The Bowl Full of Blood
The dark night is full of secrets. Birsingh, childhood friend and loyal follower of the king, must leave his beloved wife, Tara, who then falls into the hands of her murderous father. Birsingh, meanwhile, is framed for the murder of the king’s son and imprisoned, but meets a notorious bandit, enemy to the king, who frees him and helps him escape. A wise sage, a captive handmaid, a false servant, a neighboring king; no one is who or what he (or she) seems to be, in this thrilling, action-packed novel of double-crosses, false identities, betrayals, and murder.
If this sounds lurid and sensational, it is; and it gets even better. The corpses multiply, with beheadings and stabbings; there are fights, intrigues, abductions, terror, and suspense. The villain, supremely evil, even murders a child in cold blood to force its mother’s acquiescence while the hero, the epitome of all virtues, discovers his own hidden identity and sets the kingdom to right in the end. It is actually a lot of fun.
This book was originally written in the late nineteenth century, one of the first novels to be written in Hindi. The author’s novels were key to an awakened awareness of and appreciation for this native language. The afterword, by translator Balwant Kaur, gives an interesting history of the author’s works and their important place in Indian literary history. But this novel is a great diversion by its own merits; reading it, you understand why this author’s novels became so popular. It is definitely a product of the Victorian era, influenced by the British regime, but certainly with its own, uniquely Indian flavor. Although there is a lot of sensationalism, there is not really a lot of gore, in accordance with Victorian sensibilities, which is really quite refreshing. Readers of contemporary crime/ mysteries or CSI-type novels will probably find the action fairly tame, and the revelations not particularly surprising, being rather formulaic. However, being one of the earliest of this type, it was fairly innovative for its time, and especially for its readership. Readers who are willing to suspend their modern cynicism and allow themselves the fun of immersing themselves in a fantastic tale from long ago will enjoy a great ride.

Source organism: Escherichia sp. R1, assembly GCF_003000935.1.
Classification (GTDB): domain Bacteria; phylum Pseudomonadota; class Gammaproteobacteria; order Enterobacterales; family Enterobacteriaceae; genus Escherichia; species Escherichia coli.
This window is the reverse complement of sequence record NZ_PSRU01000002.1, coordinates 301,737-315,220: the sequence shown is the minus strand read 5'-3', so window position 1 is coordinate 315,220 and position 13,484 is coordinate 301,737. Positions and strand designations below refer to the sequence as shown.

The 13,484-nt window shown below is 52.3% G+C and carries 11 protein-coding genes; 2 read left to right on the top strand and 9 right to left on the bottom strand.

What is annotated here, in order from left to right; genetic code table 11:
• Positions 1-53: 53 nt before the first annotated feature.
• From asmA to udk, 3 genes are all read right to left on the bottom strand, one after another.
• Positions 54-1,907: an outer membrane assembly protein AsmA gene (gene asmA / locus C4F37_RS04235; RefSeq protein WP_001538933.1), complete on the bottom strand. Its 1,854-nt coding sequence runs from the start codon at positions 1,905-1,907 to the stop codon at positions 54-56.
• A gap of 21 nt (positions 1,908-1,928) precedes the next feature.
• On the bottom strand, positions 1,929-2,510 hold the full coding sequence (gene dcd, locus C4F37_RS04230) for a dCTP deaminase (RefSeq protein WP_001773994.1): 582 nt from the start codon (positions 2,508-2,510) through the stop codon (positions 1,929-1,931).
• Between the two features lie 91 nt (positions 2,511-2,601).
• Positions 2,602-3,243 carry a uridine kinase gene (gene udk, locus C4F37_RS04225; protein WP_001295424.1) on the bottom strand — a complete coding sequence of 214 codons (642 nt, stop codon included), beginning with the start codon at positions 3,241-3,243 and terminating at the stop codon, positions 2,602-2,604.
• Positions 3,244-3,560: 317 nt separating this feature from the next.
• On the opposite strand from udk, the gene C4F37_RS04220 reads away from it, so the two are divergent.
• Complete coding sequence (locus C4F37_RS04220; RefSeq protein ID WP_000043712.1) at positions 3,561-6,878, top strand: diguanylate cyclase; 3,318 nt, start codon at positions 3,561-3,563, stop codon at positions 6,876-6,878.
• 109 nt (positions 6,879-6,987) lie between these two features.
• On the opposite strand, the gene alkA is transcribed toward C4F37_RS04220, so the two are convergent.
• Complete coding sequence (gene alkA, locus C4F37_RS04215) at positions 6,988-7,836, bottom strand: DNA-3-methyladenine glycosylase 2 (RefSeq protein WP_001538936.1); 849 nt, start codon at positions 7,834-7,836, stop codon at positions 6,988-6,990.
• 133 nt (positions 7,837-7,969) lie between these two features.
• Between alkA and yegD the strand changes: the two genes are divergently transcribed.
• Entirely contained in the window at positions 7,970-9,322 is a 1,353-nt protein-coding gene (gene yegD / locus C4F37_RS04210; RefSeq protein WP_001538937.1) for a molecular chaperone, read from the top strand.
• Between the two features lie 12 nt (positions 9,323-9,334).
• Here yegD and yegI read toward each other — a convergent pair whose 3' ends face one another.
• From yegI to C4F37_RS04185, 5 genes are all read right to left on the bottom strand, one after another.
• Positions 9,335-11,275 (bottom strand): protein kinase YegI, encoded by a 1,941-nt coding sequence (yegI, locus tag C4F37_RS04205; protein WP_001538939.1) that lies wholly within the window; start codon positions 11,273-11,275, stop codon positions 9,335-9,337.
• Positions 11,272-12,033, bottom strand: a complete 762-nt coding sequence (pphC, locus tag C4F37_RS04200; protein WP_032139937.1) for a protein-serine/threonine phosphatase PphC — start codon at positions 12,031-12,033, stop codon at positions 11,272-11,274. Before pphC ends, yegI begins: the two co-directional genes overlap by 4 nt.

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|Mystery, Crime, Thriller